Similar to the CPRs, compliance with these policies is only mandatory for procurements conducted by NCEs, whilst CCEs are encouraged to apply them. It should be noted, a CCE that does not adopt the CPRs still needs to ensure it complies with the PGPA Act. The biggest risks to procuring entities conducting a procurement that is inconsistent with government policy is reputational. Therefore, each government policy should be considered by the procuring entity to determine whether it should be applied to its procurement.
It is essential that the procurement approach adopted by a Commonwealth entity is appropriate and enables the procuring entity to achieve VFM. The three (3) procurement approaches are:
- Open tender – a tender which is open to all potential suppliers in the market;
- Limited tender – the procuring entity only approaches a limited pool of supplier(s) if a circumstance listed in paragraph 10.3 of the CPRs applies; and
- Whole-of-Australian-Government (WoAG) arrangements – this may be:
- coordinated – where an entity approaches a supplier who is on an established WoAG panel; or
- co-operative – where an entity establishes a contract or deed of standing offer arrangement that other agencies can access (known as “piggybacking”), or a group of entities approach the market together (known as “clustering”).
When deciding which procurement process to use, Commonwealth entities should:
- encourage competition to deliver the most favourable responses;
- ensure that rules and procedures adopted do not limit competition by discriminating against particular classes of suppliers (in particular SMEs);
- adopt procedures consistent with the complexity of the procurement, while also enabling suppliers to develop reliable, informed and competitive proposals;
- consider options for reducing costs to industry in tendering;
- be aware of general industry practices and expectations; and
- recognise any industry regulation and licensing requirements.
Evaluation Criteria and Methodology
Once the procurement approach has been chosen, the approach to market documentation (e.g. Request for Tender, Request for Quote, Request for Proposal, Request for Expressions of Interest) needs to be carefully drafted to reflect the needs of the procuring entity, whilst ensuring compliance with the resource management framework. One of the most important parts of the documentation is the selection of the evaluation criteria.
The evaluation criteria are the criteria against which responses from a procurement process are evaluated and tenderers are shortlisted/selected. Paragraph 7.12 of the CPRs requires evaluation criteria to be included in procurement documentation “to enable the proper identification, assessment and comparison of submissions on a fair, common and appropriately transparent basis“. Accordingly, procurement documentation should:
- describe the evaluation criteria – including any sub criteria;
- identify where and how the tenderer should respond to each evaluation criteria – ideally each evaluation criteria should be the subject of its own response form;
- identify the relative importance of each evaluation criteria (this can be indicated by weightings or rankings, or if unweighted – this should be stated); and
- set out the approach and be transparent as to how the entity intends to evaluate responses.
Prior to opening responses, an evaluation plan should be developed. Evaluation plans should clearly set out:
- how responses will be assessed, including a description of the ratings or scoring scales;
- steps within the evaluation process;
- membership and roles of the evaluation teams;
- evaluation timeline; and
- roles of any advisors e.g. probity, legal, financial advisors.
Challenging and mitigating against procurement risks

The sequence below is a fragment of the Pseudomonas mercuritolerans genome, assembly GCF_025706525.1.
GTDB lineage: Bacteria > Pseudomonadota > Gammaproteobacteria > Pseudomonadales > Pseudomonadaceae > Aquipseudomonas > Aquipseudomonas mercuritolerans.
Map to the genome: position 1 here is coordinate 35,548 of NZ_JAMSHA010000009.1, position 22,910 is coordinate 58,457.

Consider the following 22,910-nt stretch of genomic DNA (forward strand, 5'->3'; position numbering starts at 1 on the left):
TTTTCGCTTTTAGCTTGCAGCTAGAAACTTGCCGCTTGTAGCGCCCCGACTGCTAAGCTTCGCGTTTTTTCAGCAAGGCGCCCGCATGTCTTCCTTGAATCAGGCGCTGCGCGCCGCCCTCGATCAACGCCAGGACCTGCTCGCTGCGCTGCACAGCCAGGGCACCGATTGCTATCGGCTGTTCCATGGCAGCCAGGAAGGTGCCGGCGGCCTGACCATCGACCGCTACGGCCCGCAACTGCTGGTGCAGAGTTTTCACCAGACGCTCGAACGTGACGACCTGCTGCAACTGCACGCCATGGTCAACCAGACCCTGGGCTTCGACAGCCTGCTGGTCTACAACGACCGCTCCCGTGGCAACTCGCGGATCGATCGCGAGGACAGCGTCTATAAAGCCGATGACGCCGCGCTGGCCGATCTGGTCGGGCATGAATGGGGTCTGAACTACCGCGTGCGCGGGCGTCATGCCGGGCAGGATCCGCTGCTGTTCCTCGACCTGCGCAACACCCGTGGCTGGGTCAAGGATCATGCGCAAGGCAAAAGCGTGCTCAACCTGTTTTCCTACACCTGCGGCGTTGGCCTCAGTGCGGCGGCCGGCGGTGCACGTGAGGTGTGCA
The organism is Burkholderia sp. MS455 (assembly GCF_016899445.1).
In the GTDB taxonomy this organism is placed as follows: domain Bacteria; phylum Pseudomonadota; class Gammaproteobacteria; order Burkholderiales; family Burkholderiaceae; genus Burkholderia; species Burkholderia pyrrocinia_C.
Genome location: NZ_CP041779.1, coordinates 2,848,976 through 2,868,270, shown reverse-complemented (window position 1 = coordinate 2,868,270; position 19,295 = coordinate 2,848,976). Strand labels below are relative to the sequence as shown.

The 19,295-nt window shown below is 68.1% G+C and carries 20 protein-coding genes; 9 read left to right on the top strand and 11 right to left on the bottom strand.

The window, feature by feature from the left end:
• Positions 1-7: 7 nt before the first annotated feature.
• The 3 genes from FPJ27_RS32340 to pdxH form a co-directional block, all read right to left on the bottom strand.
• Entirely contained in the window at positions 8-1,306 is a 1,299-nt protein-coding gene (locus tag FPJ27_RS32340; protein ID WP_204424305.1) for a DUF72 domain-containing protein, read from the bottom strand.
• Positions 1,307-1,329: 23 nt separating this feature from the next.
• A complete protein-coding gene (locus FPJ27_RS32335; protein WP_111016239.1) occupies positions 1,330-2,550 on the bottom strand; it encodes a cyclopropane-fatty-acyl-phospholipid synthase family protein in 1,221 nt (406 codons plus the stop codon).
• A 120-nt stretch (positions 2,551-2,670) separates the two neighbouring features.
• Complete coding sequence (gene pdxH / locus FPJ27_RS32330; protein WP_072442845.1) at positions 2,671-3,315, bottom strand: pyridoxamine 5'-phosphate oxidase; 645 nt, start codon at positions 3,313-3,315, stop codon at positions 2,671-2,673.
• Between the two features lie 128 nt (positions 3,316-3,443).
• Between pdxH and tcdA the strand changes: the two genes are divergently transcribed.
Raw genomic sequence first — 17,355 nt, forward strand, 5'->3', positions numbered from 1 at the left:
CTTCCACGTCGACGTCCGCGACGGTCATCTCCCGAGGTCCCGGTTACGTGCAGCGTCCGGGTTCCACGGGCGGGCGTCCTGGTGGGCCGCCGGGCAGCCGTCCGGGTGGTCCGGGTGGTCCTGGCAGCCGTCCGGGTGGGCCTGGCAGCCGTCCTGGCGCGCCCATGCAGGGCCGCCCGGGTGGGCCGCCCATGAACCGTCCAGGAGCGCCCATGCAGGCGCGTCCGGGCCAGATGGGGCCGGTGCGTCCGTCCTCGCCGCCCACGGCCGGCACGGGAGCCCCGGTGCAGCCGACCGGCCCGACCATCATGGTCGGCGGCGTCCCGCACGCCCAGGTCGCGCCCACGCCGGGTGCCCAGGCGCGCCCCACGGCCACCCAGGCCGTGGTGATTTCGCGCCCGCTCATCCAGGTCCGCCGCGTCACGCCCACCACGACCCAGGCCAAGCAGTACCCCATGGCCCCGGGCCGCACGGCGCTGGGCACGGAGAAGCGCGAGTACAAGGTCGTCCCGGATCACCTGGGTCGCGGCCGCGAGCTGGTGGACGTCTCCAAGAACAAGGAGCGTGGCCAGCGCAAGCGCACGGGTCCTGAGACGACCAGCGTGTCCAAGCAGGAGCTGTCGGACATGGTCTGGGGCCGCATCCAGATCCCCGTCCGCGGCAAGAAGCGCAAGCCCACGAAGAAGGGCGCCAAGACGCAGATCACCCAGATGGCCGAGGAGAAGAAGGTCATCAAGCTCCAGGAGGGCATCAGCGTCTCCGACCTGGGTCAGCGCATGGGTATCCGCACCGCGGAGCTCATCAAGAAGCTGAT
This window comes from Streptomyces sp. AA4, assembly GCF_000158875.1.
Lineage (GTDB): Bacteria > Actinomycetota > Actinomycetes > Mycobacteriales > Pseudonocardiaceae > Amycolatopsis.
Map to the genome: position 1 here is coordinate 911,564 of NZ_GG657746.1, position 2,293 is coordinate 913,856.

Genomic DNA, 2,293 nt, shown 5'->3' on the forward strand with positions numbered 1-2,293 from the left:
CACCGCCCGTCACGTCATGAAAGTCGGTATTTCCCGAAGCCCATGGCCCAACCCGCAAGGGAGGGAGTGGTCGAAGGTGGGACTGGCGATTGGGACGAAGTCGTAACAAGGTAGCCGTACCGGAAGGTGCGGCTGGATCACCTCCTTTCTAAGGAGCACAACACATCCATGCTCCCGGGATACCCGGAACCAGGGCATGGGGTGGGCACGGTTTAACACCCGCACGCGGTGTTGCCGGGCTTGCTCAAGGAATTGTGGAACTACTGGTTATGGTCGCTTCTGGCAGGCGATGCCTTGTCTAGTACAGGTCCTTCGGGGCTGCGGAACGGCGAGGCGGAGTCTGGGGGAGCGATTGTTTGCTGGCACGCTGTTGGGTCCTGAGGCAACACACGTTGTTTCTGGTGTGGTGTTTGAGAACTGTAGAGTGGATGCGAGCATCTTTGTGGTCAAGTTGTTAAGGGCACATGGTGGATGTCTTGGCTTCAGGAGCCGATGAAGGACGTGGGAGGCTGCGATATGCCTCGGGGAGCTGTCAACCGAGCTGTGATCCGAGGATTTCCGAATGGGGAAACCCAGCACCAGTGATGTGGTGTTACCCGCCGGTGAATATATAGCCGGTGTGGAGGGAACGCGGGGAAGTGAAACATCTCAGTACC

The Government Procurement (Judicial Review) Act 2018 (GPJR Act) commenced on 19 April 2019 and provides an independent complaints mechanism for procurement processes conducted by Commonwealth entities. The GPJR Act only applies to “covered procurements” which is defined as a procurement which is subject to both Division 1 and 2 of the CPRs. Hence, limited tenders, and request for quote under an existing WoAG panel are not subject to the GPJR Act.
Under the GPJR Act, affected tenderers may lodge a complaint about, and seek an injunction or compensation for, a breach of a relevant provision of the CPRs. If a complaint is made, a procurement must be suspended unless, a public interest certificate (PIC) is in force at the time of the complaint or following the complaint being withdrawn. A PIC should only be written where suspending the procurement would have an adverse impact on the public interest that exceeds the right of the aggrieved tenderer to have the procurement suspended.
Where the GPJR Act does apply, procuring entities should:
- review and, if required:
- update procurement and probity plans; and
- update Approach to Market (ATM) documentation,
to ensure that they comply with the CPRs and GPJR Act, noting a common mistake is the excessive use of mandatory language in ATM documentation. Under the GPJR Act, a failure to meet a mandatory requirement of a RFT or RFQ will lead to the automatic exclusion of the tenderer from the procurement process, with the procuring entity having no discretion in this regard. Mandatory language should be reserved for minimum content and format requirements and conditions for participation;
- ensure that internal policies for Commonwealth entities are in order e.g. prepared complaints handling processes and investigation processes; and
- consider early on in the procurement process, whether a PIC should be prepared for the procurement.
Noting the GPJR Act and reputational risks, it is no surprise the Commonwealth adopts a risk adverse approach to procurement and contracting. Accordingly, it is important that procuring entities remain abreast of the Commonwealth’s procurement and contracting laws, policies and rules as they are updated from time to time.
A leading Government and ICT lawyer as voted by Best Lawyers Australia and Chambers Asia-Pacific, Alexandra Wedutenko has an enviable reputation for her success in strategic procurement data protection and governance. Specialising in complex services agreements in a regulated environment, ICT, select sourcing and business process sourcing, Alexandra has acted for a range of private sector and government clients. She acts for and understands the requirements of clients in industries where security and availability of supply are critical. In this regard Alexandra regularly advises on risk identification and management, data protection and cyber security issues. Connect with Alexandra via email or LinkedIn
Connect with Jasmine Chen via LinkedIn